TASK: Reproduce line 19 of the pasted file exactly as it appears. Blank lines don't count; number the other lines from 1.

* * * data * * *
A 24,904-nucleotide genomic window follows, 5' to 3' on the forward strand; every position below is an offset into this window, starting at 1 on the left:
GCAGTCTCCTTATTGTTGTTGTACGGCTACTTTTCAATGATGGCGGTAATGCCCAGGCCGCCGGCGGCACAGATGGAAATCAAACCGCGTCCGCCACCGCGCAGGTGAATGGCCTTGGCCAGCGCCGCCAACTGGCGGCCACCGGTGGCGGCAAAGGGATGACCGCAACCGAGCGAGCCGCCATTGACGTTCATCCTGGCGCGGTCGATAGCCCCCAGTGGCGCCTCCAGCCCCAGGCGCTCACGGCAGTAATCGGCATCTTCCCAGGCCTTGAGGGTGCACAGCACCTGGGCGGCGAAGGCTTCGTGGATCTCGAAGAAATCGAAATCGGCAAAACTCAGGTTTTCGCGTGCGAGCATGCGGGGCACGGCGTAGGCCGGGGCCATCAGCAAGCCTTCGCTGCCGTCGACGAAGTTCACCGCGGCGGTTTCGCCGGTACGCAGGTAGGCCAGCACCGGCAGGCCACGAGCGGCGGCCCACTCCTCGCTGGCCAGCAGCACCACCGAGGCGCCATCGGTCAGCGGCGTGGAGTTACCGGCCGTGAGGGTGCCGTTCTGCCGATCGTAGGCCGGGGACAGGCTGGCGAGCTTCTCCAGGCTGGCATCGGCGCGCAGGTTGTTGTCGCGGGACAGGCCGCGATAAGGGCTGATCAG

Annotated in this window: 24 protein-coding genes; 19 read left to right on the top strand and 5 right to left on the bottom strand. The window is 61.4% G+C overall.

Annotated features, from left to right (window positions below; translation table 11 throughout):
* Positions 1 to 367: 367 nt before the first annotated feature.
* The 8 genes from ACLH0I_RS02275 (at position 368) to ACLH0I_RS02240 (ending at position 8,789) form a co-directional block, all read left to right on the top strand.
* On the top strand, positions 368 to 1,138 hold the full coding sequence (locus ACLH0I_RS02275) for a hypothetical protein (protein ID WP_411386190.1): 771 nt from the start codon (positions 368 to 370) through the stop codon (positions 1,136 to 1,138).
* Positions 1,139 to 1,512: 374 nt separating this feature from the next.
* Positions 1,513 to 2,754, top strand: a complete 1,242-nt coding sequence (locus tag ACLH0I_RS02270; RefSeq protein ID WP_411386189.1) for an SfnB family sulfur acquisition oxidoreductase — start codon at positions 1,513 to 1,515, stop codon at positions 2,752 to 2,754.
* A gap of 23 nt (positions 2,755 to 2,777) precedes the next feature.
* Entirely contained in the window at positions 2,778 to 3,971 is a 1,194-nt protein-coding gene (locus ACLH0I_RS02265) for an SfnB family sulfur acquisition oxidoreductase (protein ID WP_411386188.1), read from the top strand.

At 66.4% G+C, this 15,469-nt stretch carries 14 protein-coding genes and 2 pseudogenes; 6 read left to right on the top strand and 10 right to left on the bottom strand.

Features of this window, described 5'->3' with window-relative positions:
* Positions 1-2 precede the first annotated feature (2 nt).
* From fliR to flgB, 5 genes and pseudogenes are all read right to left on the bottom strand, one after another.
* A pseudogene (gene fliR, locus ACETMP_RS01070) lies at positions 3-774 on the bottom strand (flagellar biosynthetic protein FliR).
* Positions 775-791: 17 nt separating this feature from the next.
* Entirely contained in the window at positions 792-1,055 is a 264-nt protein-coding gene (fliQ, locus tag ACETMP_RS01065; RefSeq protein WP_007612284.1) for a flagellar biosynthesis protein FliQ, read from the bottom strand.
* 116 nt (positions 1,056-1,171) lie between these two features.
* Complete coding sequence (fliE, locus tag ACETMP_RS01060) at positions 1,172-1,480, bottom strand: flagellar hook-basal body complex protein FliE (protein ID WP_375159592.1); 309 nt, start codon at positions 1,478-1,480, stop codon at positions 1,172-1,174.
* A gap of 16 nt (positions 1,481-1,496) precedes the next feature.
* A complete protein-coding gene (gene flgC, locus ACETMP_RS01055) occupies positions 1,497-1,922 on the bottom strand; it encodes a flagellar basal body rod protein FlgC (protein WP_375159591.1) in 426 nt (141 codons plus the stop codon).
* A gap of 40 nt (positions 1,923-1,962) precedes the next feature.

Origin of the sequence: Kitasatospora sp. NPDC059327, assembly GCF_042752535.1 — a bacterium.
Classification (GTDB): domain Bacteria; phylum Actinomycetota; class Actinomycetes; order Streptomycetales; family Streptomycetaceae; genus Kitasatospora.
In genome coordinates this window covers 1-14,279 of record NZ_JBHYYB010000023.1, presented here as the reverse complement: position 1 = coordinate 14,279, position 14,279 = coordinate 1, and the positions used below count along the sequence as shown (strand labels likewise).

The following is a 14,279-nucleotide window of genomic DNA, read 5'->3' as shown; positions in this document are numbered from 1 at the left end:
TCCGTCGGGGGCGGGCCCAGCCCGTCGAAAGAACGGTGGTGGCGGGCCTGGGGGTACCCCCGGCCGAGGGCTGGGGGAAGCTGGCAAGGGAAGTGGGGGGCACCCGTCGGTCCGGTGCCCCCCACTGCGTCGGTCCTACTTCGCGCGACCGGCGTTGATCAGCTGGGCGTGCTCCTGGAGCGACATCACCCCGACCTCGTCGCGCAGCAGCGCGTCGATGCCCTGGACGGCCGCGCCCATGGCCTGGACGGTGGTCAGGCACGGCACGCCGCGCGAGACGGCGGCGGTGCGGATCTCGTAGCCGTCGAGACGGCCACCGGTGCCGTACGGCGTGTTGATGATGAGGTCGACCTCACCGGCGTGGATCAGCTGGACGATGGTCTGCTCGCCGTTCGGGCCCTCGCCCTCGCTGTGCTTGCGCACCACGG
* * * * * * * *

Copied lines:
* 116 nt (positions 1,056-1,171) lie between these two features.